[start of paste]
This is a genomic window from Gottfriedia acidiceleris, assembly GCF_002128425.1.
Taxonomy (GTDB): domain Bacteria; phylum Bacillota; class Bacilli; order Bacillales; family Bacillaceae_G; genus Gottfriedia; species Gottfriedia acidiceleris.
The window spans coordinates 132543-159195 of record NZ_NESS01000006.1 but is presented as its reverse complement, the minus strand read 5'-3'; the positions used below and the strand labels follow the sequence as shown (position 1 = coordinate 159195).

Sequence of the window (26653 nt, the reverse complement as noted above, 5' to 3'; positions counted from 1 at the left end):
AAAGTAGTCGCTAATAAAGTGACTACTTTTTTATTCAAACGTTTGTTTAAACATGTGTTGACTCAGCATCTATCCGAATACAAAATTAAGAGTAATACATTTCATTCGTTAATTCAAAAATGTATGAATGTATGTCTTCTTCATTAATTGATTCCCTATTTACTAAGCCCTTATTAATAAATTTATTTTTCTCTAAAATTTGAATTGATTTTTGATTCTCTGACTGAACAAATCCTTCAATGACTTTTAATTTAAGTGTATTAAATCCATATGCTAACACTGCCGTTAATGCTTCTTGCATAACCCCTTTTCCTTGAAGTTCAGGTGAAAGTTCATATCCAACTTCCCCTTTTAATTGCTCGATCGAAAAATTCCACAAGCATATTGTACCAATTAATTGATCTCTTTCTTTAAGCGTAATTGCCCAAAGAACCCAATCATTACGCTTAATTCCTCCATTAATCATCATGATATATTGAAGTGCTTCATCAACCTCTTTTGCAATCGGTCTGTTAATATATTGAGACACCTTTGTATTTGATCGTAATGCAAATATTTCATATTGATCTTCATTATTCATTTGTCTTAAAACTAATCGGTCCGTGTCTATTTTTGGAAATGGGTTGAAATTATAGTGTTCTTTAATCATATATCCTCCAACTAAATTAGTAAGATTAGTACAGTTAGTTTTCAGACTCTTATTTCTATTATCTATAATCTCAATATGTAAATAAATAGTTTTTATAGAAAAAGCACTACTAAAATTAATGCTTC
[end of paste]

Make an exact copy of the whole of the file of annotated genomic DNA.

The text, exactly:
This is a genomic window from Gottfriedia acidiceleris, assembly GCF_002128425.1.
Taxonomy (GTDB): domain Bacteria; phylum Bacillota; class Bacilli; order Bacillales; family Bacillaceae_G; genus Gottfriedia; species Gottfriedia acidiceleris.
The window spans coordinates 132543-159195 of record NZ_NESS01000006.1 but is presented as its reverse complement, the minus strand read 5'-3'; the positions used below and the strand labels follow the sequence as shown (position 1 = coordinate 159195).

Sequence of the window (26653 nt, the reverse complement as noted above, 5' to 3'; positions counted from 1 at the left end):
AAAGTAGTCGCTAATAAAGTGACTACTTTTTTATTCAAACGTTTGTTTAAACATGTGTTGACTCAGCATCTATCCGAATACAAAATTAAGAGTAATACATTTCATTCGTTAATTCAAAAATGTATGAATGTATGTCTTCTTCATTAATTGATTCCCTATTTACTAAGCCCTTATTAATAAATTTATTTTTCTCTAAAATTTGAATTGATTTTTGATTCTCTGACTGAACAAATCCTTCAATGACTTTTAATTTAAGTGTATTAAATCCATATGCTAACACTGCCGTTAATGCTTCTTGCATAACCCCTTTTCCTTGAAGTTCAGGTGAAAGTTCATATCCAACTTCCCCTTTTAATTGCTCGATCGAAAAATTCCACAAGCATATTGTACCAATTAATTGATCTCTTTCTTTAAGCGTAATTGCCCAAAGAACCCAATCATTACGCTTAATTCCTCCATTAATCATCATGATATATTGAAGTGCTTCATCAACCTCTTTTGCAATCGGTCTGTTAATATATTGAGACACCTTTGTATTTGATCGTAATGCAAATATTTCATATTGATCTTCATTATTCATTTGTCTTAAAACTAATCGGTCCGTGTCTATTTTTGGAAATGGGTTGAAATTATAGTGTTCTTTAATCATATATCCTCCAACTAAATTAGTAAGATTAGTACAGTTAGTTTTCAGACTCTTATTTCTATTATCTATAATCTCAATATGTAAATAAATAGTTTTTATAGAAAAAGCACTACTAAAATTAATGCTTC